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Japan agrees to pay $498 million toward Guam buildup

By TRAVIS J. TRITTEN | STARS AND STRIPES Published: September 14, 2010

SASEBO NAVAL BASE, Japan — Japan has agreed to provide $497.8 million in construction funds this year for the U.S. military buildup on Guam, the Joint Guam Program Office said Wednesday.

U.S. Ambassador John Roos met with Japan Foreign Minister Katsuya Okada in Tokyo on Tuesday to finalize the arrangement, part of a 2006 agreement to realign military forces in Japan.

The money will be used to build and design U.S. military base facilities as well as a fire station, port operations headquarters and medical clinic as the island prepares for the arrival of 8,600 Marines from Okinawa within the next few years, according to a program office new release.

The funding announcement came a day after Prime Minister Naoto Kan prevailed in a Democratic Party of Japan election for party leadership against a challenger who wanted to reopen discussions on base realignment issues. Wednesday’s announcement also comes less than a week before the U.S. Navy is to announce a final plan on how and where to locate the Marines, visiting aircraft carrier facilities and a missile defense operation on Guam.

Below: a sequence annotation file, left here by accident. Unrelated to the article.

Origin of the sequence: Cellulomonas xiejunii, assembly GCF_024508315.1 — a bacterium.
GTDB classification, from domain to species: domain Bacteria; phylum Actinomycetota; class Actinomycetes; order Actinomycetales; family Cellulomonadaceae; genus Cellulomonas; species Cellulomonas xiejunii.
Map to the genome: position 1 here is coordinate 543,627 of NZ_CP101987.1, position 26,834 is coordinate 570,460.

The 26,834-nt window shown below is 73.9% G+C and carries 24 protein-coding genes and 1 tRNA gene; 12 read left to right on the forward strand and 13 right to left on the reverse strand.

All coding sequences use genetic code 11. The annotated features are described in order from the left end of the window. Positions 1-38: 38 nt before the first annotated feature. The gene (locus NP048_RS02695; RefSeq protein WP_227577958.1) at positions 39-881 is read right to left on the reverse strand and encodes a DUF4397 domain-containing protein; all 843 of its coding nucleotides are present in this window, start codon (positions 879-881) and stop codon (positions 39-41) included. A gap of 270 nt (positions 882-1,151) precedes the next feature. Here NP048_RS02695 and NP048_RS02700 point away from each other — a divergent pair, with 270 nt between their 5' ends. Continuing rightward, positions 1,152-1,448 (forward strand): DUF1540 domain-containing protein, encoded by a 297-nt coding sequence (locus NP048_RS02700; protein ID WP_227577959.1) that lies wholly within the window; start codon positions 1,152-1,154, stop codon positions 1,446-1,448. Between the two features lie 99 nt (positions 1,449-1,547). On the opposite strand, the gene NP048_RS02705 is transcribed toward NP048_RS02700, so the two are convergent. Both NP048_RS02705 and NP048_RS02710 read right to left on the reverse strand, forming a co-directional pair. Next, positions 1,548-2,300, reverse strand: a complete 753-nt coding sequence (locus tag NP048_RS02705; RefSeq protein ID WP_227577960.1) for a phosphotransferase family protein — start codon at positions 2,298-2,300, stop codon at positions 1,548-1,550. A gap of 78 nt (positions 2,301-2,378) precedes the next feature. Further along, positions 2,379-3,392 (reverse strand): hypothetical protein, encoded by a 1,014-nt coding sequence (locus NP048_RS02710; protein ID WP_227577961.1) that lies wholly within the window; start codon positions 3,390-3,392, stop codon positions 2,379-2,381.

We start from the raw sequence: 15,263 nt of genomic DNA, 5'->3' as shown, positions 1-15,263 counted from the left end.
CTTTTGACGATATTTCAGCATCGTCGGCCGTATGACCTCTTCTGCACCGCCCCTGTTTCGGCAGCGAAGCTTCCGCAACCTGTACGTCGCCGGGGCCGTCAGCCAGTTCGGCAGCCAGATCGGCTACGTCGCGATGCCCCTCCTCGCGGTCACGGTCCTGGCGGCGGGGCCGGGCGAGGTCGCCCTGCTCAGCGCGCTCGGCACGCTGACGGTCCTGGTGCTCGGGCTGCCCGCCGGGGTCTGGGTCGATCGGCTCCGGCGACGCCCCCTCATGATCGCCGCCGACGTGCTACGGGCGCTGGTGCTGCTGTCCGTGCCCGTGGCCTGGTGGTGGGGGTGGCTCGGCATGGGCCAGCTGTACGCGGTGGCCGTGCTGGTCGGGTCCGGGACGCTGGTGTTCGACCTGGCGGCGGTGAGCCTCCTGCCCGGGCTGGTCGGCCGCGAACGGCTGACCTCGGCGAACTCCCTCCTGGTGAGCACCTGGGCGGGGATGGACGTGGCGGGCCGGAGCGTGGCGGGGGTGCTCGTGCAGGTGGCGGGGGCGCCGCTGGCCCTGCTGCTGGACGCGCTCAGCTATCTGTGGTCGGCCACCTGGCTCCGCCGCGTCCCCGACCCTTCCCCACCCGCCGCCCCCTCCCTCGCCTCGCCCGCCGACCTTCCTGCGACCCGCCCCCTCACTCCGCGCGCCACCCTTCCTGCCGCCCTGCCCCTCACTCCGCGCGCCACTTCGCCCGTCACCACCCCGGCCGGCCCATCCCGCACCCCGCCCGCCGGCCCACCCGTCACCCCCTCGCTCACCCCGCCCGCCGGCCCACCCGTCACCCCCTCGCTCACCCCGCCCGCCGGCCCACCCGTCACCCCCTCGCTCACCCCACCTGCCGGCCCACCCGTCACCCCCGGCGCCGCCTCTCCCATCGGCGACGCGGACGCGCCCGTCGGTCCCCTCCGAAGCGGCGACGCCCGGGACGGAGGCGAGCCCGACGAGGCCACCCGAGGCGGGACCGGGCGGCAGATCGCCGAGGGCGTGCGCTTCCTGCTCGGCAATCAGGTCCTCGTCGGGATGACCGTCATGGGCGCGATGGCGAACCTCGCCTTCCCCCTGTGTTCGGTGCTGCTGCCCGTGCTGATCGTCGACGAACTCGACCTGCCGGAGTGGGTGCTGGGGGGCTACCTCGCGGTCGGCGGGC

Construction is likely to begin soon after that Navy record of decision is made.

About $352 million of the Japan funding will be used to build and design base facilities in the Finegayan area of Guam, including an administrative building, Marine Logistic Group headquarters, police station, training complex, enlisted dining facility and bachelor enlisted quarters, the program office said.

The money will also be used to build $25 million fire station in Finegaya and a $96 million medical clinic and a $25 million port operations headquarters in Apra, officials said.

trittent@pstripes.osd.mil

A man walks along Guam's eastern shore in an area near Pagat, the site of an ancient Chamorro village, in the summer of 2010. The military originally proposed putting a firing range adjacent to the village on land stretching further north up the coast. That proposal, despite offers to keep the Pagat area accessible to the public, has not appeased some. Earlier that year, the National Trust for Historic Preservation put the area on its most endangered list.
TERI WEAVER/STARS AND STRIPES

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